|About the Book|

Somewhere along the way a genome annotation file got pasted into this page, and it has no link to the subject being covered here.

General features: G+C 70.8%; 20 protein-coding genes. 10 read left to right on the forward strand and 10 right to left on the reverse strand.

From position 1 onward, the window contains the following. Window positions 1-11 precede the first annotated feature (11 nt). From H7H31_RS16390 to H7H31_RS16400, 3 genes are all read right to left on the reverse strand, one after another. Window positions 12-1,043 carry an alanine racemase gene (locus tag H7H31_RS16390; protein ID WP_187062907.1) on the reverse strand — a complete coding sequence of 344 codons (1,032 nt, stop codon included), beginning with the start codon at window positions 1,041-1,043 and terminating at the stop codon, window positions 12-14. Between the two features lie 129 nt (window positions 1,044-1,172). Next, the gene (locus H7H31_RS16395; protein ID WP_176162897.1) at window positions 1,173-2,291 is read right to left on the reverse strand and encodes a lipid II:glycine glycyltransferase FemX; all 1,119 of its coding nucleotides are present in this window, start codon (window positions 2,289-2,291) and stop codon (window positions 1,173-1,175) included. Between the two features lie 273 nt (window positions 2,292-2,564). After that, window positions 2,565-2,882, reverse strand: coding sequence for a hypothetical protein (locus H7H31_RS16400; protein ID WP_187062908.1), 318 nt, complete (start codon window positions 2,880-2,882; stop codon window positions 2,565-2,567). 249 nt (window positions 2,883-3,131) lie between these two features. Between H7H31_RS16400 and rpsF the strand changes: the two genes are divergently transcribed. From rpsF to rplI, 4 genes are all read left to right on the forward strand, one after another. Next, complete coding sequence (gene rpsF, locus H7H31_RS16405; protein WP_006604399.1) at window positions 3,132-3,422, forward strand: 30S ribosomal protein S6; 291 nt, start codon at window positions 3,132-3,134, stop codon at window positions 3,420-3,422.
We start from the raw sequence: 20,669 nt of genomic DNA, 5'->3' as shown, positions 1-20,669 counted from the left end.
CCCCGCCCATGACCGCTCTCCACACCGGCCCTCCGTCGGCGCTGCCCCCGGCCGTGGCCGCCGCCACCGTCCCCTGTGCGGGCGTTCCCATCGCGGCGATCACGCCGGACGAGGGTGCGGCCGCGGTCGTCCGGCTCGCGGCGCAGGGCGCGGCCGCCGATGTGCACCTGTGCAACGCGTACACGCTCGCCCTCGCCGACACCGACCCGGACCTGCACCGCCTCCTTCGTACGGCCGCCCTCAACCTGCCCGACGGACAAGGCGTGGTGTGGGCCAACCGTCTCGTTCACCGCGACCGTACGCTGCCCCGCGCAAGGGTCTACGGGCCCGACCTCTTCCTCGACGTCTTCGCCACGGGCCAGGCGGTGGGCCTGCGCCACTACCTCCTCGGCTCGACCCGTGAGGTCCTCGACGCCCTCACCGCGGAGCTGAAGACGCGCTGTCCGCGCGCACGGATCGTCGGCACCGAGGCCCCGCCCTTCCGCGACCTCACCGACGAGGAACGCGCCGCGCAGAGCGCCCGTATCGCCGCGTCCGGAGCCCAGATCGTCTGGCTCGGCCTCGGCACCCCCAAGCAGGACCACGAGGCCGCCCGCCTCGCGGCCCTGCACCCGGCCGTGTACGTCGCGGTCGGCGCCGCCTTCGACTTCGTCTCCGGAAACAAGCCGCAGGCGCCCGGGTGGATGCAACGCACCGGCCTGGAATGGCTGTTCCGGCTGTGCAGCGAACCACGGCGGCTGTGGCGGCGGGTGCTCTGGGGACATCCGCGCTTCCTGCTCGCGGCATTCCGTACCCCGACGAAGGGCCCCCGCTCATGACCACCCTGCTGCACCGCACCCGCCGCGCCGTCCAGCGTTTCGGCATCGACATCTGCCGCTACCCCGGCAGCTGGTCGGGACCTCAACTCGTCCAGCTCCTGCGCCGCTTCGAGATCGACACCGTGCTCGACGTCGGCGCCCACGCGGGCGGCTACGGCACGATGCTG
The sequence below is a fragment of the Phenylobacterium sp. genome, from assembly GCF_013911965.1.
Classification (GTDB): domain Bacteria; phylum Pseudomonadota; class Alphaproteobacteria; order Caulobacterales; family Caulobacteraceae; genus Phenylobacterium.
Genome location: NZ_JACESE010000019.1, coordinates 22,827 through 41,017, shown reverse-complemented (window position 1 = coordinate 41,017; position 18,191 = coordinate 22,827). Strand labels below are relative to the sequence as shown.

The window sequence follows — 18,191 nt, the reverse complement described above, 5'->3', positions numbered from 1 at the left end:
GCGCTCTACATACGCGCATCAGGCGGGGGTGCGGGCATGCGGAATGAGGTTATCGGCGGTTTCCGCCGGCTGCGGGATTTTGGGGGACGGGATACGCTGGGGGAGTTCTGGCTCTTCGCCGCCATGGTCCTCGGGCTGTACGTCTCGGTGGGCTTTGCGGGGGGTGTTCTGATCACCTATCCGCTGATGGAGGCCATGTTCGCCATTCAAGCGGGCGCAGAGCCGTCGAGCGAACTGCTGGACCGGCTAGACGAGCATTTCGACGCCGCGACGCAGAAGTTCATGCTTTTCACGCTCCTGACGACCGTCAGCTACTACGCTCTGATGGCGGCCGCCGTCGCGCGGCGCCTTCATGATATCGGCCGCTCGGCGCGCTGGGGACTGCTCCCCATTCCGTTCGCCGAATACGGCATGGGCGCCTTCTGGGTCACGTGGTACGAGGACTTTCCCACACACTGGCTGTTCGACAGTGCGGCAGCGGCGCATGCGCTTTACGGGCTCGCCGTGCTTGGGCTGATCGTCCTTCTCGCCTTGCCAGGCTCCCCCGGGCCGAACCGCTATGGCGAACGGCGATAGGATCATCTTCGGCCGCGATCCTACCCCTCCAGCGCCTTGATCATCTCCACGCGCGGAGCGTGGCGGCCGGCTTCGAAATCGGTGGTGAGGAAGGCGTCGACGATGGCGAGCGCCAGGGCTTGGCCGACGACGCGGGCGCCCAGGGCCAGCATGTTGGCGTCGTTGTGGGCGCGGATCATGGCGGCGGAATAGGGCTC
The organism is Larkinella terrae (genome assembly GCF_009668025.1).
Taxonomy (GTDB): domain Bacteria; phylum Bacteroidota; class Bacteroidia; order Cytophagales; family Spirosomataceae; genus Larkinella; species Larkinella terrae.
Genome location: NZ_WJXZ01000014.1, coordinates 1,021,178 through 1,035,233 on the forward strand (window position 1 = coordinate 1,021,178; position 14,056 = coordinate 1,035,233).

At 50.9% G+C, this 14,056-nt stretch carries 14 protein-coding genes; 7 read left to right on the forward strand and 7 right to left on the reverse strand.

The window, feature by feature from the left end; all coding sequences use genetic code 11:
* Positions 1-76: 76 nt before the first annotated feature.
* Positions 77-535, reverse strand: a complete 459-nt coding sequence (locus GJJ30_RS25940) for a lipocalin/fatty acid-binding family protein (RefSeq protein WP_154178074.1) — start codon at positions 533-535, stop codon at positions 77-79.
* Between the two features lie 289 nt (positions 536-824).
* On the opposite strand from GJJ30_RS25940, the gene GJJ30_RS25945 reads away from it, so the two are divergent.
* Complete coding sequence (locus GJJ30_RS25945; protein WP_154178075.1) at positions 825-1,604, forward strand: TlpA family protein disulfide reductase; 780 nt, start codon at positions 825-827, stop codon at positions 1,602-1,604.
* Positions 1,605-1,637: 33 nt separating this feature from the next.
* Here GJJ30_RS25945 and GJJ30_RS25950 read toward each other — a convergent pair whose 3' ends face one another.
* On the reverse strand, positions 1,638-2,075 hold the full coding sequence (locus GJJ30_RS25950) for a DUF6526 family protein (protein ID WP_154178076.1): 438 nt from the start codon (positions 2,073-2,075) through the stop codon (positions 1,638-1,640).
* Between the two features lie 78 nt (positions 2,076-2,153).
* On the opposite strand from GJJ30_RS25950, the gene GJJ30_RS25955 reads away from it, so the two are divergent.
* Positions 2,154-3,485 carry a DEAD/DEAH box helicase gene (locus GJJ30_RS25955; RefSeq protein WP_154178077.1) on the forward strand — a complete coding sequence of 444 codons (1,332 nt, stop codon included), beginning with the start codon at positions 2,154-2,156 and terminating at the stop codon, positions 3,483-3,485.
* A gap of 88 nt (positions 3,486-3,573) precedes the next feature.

Colleges and universities used to teach art history to encourage connoisseurship and acquaint students with the riches of our artistic heritage. But now, as Roger Kimball reveals in this book, the student is less likely to learn about the aestheticsMoreColleges and universities used to teach art history to encourage connoisseurship and acquaint students with the riches of our artistic heritage. But now, as Roger Kimball reveals in this book, the student is less likely to learn about the aesthetics of masterworks than to be told, for instance, that Peter Paul Rubens great painting Drunken Silenus is an allegory about anal rape. Or that Courbets famous hunting pictures are psychodramas about castration anxiety. Or that Gauguins Manao tupapau is an example of the way repression is written on the bodies of women. Or that Winslow Homers The Gulf Stream is a visual encoding of racism. In The Rape of the Masters: How Political Correctness Sabotages Art, Kimball, an art critic and essayist, shows how academic art history is increasingly held hostage to radical cultural politics - feminism, cultural studies, postcolonial studies and other weapons in the armory of academic anti-humanism. To make his point, Kimball describes the way seven famous works of art - all beautifully reproduced in this volume - have been reinterpreted by contemporary art historians to fit a radical ideological fantasy. He then performs a series of intellectual rescue operations, explaining how these great works should be understood through a series of illuminating readings in which art, not politics, guides the discussion. The Rape of the Masters exposes the charlatanry that stands behind much academic art history and oozes into the art world generally. It also provides an antidote to the tendentious, politically motivated assaults on our treasured sources of culture and civilization that are occurring not only in our universities but in our museums and art galleries as well.